While people in the piece argue back-and-forth about the difference between correlation and causation—just because two things happened doesn’t mean one caused the other—it’s hard to argue that there’s no connection whatever:
For his part, Mr. Moss said that income inequality might have complicated links to financial crises. For instance, inequality, by putting too much power in the hands of Wall Street titans, enables them to promote policies that benefit them — like deregulation — that could put the system in jeopardy.
That seems not unreasonable. And:
Inequality may also push people at the bottom of the ladder toward choices that put the financial system at risk, he said. And low-income homeowners could have better afforded their mortgages if not for the earnings gap.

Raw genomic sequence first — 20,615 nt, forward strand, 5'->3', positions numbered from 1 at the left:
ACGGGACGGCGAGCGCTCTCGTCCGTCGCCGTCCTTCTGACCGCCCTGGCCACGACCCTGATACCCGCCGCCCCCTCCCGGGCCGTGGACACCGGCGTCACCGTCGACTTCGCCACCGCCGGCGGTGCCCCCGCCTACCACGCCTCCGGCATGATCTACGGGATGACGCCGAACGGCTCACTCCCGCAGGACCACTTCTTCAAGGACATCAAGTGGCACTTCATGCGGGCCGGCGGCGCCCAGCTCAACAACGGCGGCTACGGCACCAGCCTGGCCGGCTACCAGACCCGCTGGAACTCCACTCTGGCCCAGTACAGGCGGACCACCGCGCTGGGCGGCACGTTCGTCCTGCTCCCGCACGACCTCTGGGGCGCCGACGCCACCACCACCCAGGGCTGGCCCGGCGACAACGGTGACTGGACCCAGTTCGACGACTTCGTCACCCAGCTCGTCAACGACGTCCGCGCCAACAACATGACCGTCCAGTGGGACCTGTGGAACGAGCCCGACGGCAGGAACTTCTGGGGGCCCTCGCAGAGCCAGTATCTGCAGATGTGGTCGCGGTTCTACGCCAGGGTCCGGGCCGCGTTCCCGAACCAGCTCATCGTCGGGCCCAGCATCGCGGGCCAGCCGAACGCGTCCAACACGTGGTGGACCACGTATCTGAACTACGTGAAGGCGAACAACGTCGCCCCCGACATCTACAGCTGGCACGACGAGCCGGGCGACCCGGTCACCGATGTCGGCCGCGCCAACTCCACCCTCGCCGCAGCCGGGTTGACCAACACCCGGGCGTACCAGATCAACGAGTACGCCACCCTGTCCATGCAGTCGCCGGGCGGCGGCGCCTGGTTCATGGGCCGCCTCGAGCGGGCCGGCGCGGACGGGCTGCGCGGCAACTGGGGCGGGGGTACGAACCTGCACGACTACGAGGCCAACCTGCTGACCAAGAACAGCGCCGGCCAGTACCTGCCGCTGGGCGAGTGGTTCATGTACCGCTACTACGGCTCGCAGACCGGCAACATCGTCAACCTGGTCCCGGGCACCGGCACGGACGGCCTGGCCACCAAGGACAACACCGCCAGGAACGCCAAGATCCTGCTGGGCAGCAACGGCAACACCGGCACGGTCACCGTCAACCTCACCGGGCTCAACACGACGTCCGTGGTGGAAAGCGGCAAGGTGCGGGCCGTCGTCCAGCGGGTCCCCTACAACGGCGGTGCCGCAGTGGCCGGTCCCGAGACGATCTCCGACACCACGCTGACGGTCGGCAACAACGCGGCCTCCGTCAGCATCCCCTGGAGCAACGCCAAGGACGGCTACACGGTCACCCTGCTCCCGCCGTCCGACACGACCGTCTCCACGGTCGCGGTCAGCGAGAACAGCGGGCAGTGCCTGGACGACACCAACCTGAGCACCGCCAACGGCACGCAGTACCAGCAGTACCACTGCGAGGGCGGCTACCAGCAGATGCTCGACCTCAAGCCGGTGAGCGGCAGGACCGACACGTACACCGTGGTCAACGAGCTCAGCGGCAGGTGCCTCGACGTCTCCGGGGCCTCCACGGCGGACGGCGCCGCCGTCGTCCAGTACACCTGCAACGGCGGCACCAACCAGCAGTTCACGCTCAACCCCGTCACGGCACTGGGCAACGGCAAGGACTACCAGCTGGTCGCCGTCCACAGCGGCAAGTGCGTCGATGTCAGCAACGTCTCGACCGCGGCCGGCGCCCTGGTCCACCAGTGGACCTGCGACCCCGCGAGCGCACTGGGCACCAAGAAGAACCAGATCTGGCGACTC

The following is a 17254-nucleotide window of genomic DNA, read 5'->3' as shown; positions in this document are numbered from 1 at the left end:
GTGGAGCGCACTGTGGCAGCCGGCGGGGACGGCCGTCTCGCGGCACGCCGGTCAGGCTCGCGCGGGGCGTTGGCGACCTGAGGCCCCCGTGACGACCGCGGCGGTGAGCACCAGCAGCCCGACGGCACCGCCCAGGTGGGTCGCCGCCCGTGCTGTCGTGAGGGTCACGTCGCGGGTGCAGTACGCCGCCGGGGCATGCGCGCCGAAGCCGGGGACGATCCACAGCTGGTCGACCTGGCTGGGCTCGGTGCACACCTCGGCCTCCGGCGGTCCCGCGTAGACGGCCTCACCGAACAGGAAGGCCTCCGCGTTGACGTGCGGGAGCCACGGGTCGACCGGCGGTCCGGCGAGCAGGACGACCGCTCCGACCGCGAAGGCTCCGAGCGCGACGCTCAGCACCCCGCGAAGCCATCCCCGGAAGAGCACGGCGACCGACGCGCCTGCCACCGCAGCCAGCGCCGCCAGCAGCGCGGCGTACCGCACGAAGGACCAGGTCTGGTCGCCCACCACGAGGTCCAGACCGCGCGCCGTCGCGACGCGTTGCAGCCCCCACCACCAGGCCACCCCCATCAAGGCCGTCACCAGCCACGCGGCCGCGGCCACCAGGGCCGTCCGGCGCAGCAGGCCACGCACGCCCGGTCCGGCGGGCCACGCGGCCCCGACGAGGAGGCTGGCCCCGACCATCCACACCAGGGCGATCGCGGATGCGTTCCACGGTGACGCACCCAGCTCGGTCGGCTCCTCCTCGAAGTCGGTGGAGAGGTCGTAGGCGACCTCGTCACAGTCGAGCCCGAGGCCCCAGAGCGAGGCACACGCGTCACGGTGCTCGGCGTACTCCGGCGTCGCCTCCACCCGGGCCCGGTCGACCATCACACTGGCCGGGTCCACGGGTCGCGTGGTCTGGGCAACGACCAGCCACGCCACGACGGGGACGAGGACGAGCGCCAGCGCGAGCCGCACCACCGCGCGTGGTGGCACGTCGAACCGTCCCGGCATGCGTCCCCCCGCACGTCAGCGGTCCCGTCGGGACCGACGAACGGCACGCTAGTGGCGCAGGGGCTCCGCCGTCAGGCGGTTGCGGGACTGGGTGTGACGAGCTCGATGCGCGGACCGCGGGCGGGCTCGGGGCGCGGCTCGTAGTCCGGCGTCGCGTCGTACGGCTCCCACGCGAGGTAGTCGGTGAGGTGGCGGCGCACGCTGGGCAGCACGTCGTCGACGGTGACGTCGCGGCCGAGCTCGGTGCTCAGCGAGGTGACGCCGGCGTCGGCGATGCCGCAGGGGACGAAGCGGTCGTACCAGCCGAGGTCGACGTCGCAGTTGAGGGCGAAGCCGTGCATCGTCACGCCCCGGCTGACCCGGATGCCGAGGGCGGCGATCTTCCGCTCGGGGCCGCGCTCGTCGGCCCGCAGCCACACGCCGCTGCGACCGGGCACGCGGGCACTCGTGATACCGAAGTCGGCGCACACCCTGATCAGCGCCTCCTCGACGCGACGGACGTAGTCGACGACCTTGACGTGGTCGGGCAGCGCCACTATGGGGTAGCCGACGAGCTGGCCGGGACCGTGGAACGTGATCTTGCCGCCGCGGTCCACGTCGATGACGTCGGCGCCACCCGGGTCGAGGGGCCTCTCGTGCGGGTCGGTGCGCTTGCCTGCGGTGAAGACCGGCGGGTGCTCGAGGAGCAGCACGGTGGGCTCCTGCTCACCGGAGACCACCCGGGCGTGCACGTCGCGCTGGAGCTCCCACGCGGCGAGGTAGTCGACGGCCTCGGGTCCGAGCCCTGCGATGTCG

Columbia’s own Glenn Hubbard gets his licks in:
(Mr. Hubbard has a different take: He says many lower-income homeowners should not have had mortgages in the first place. The latest crisis, he says, was caused by policymakers who decided to “democratize credit” by expanding home ownership….)
Okay, that, too.
—The Journal’s Ruth Simon does well to notice that credit card rates are rising while other rates are falling.
“The rules have changed and the goalposts of risk have changed,” says Paul Galant, chief executive of Citigroup Inc.’s Citi Cards unit.
—Finally, the paper also had a useful take on the $2 trillion cash hoard that public companies are sitting on. If it returns to normalized levels, that would mean more than $400 billion in corporate spending. Here’s hoping.